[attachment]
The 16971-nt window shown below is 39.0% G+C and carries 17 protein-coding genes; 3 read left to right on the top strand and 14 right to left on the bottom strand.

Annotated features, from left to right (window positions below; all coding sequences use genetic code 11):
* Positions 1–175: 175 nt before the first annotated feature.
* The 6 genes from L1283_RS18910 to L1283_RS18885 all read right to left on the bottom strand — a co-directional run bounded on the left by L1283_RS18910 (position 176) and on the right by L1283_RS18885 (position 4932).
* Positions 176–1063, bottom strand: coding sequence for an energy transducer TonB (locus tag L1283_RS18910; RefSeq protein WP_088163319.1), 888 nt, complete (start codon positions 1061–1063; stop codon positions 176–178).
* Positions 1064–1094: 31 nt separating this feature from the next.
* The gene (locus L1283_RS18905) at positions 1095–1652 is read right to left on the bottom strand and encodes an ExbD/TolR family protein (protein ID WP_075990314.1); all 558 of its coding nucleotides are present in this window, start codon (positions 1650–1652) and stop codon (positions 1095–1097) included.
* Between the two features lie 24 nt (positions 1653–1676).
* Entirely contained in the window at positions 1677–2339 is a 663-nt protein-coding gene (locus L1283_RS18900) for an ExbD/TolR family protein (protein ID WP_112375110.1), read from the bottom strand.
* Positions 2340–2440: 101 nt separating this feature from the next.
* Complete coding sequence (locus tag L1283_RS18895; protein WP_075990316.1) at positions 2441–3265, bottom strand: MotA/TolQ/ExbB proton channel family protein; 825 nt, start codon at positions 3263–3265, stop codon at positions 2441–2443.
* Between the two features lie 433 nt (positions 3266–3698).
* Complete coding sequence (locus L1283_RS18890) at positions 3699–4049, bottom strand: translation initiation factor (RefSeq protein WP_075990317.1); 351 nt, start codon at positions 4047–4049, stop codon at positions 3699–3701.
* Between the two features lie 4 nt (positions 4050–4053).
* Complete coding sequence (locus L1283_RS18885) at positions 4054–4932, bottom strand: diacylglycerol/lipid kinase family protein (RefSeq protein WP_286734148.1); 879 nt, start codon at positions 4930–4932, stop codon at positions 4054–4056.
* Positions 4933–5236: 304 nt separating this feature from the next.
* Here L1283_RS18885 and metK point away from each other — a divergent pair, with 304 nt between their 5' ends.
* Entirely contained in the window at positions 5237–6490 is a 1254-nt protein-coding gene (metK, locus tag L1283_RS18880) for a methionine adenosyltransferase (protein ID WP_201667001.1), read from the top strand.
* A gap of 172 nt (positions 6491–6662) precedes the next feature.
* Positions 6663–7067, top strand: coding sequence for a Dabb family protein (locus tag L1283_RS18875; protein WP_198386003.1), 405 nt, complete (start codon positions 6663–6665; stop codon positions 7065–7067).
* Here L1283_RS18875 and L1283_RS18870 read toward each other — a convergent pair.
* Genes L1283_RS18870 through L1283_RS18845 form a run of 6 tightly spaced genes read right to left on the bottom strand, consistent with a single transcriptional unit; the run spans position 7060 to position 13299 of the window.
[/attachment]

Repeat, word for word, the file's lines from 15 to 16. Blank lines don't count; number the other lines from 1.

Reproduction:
* Complete coding sequence (locus L1283_RS18885) at positions 4054–4932, bottom strand: diacylglycerol/lipid kinase family protein (RefSeq protein WP_286734148.1); 879 nt, start codon at positions 4930–4932, stop codon at positions 4054–4056.
* Positions 4933–5236: 304 nt separating this feature from the next.